July 11, 1946. Rehearing Denied July 25, 1946. Judgment Affirmed December 4, 1946.
Appeal from District Court, Wood County; Otis T. Dunagan, Judge.
Suit by P. F. Magee, against F. R Young and wife in trespass to try title. Judgment for plaintiff, and defendants appeal.
Reversed and rendered.
Jones Jones, of Mineola, for appellants.
Harrington Harrington, of Longview, for appellee.
P. F. Magee filed a suit in Wood County, Texas, in trespass to try title for 160 acres of land against F. R. Young and wife. The case was tried before the court, and from a judgment in favor of the plaintiff for the title and possession of the land in controversy the defendants have prosecuted this appeal.
All of the points presented herein by appellants, as well as those of the appellee, relate to the construction and legal effect of two certain deeds, or instruments, purporting to convey title to the land in dispute. The validity of these two instruments is determinative of all questions before this court for review.
The common source of title is Chas. O. Hester, who conveyed a one-half interest in the 160-acre tract in 1914 to J. H. Carter. The other one-half interest was conveyed to Ruth L. Thornburg by Hester in 1905. Appellants (defendants below) claim title under a deed from Ruth L. Thornburg to J. H. Carter, dated in 1914, which contains a defective married woman's acknowledgment. Carter, after his purchase from Ruth L. Thornburg, conveyed the land to Elnora Hoff, in 1916, who in turn deeded the land to E. Rowland and wife in 1921, in which deed there is also a defective married woman's acknowledgment. The Rowlands, who are the deceased parents of Mrs. F. R. Young, who, with her husband, are the appellants, deeded the land to W. Dean and wife in 1927, and in 1943 the land was deeded to Mrs. Anna (F. R.) Young by W. Dean. P. F. Magee deraigns title under a deed from Mrs. Elnora Hoff, dated: March 20, 1944, and under deeds from the heirs of Ruth L. Thornburg, dated in 1944.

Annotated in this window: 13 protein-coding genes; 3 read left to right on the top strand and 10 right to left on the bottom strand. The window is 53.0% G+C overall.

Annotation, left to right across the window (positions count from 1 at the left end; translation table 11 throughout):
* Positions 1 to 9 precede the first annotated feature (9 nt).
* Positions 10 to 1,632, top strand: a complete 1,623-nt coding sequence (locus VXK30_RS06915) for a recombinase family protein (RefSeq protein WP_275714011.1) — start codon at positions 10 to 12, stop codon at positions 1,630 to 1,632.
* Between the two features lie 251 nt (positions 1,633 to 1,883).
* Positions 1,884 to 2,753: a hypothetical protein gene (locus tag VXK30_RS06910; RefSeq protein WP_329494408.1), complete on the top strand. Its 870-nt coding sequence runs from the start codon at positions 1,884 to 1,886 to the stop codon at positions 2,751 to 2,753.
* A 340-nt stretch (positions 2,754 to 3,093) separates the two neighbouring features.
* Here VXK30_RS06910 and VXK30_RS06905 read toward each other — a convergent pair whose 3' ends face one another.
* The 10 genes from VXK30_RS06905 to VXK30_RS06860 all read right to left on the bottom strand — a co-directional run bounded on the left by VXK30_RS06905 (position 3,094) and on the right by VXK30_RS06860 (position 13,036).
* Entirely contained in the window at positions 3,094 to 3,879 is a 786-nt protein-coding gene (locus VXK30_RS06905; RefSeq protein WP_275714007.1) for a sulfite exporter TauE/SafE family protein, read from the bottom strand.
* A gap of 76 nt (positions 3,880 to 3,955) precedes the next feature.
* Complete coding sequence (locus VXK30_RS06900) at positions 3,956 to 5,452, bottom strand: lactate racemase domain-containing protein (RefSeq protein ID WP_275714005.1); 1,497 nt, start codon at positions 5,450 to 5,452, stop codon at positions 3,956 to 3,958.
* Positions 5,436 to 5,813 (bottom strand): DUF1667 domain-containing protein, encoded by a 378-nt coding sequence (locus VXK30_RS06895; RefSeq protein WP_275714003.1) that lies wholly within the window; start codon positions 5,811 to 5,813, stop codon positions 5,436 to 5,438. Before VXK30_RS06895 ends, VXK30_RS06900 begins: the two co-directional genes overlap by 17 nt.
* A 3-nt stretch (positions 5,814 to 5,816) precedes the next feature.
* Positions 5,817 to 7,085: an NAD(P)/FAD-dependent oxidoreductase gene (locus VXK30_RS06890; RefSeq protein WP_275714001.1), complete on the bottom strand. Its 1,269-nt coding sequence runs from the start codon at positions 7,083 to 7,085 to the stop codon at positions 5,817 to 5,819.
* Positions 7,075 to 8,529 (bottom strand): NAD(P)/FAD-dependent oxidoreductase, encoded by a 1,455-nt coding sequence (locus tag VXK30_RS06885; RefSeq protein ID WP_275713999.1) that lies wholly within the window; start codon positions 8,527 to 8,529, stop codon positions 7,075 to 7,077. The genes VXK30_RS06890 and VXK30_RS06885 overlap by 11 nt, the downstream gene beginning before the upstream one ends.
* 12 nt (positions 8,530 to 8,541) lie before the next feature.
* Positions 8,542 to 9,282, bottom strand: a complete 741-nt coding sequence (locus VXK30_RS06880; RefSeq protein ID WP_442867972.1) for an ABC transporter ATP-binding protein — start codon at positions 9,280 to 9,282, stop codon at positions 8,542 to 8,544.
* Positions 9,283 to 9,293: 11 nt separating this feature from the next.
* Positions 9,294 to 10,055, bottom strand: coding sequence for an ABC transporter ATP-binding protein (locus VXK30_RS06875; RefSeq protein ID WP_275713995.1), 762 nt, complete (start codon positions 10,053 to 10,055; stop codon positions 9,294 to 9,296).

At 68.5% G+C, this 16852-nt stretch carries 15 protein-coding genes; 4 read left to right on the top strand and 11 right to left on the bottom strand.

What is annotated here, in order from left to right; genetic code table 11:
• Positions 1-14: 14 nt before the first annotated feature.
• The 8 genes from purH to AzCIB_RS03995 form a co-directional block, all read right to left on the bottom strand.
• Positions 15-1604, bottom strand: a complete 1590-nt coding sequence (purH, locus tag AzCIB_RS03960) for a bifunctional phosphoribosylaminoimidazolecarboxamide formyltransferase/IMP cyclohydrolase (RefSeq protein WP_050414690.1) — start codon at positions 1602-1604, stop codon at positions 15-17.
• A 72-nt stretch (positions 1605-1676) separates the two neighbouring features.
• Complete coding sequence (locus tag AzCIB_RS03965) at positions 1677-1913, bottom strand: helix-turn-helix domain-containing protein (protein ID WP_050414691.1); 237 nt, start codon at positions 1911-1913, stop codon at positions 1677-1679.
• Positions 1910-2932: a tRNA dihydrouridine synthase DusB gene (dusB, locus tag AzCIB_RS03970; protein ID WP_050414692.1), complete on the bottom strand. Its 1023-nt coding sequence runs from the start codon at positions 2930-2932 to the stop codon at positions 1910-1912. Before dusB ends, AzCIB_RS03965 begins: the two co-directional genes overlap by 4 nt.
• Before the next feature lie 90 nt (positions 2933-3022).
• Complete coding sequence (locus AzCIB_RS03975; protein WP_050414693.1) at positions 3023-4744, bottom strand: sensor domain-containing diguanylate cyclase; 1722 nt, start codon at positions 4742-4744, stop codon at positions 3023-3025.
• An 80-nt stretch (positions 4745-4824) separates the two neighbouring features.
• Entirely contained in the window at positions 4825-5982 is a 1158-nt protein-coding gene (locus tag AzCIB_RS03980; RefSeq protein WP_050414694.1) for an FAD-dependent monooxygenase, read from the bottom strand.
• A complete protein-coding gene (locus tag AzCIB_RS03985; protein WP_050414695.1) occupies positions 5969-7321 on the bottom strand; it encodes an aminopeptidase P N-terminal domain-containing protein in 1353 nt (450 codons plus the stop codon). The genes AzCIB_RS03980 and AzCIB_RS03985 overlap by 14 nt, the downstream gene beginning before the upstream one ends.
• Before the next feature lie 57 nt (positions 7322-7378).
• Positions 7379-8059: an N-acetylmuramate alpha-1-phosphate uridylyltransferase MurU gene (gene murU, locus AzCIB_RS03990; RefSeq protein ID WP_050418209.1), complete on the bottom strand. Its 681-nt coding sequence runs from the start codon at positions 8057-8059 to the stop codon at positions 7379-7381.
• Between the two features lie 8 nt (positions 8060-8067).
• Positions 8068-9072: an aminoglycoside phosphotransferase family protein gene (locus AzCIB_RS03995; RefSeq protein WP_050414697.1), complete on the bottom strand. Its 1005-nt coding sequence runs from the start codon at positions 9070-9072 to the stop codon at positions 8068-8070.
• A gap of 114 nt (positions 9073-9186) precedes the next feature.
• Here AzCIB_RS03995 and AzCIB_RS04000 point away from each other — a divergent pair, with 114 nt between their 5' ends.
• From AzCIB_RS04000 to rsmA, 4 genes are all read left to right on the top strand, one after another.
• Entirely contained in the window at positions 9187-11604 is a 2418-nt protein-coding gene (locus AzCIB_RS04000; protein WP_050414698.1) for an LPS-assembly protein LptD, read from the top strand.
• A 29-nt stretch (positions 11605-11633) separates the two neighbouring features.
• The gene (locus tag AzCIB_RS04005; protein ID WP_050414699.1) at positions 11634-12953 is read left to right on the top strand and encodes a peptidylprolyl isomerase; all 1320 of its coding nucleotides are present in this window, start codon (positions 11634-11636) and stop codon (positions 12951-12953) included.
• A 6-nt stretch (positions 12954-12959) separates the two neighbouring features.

In passing upon the validity of the deed from Ruth L. Thornburg to J. H. Carter, in which the married woman's acknowledgment is defective, it is requisite that certain facts be noted. The granting clause in such deed reads as follows:
"Know all men by these presents:
"That Chas. O. Hester, single, of Dallas County and State of Iowa in consideration of the sum of six hundred and fifty dollars in hand paid by Ruth L Thornburg of Dallas County and State of Iowa do hereby sell and convey unto Ruth L. Thornburg, undivided one-half, the following described premises situated in the County of Wood, State of Texas, towit:" (Description of the land follows).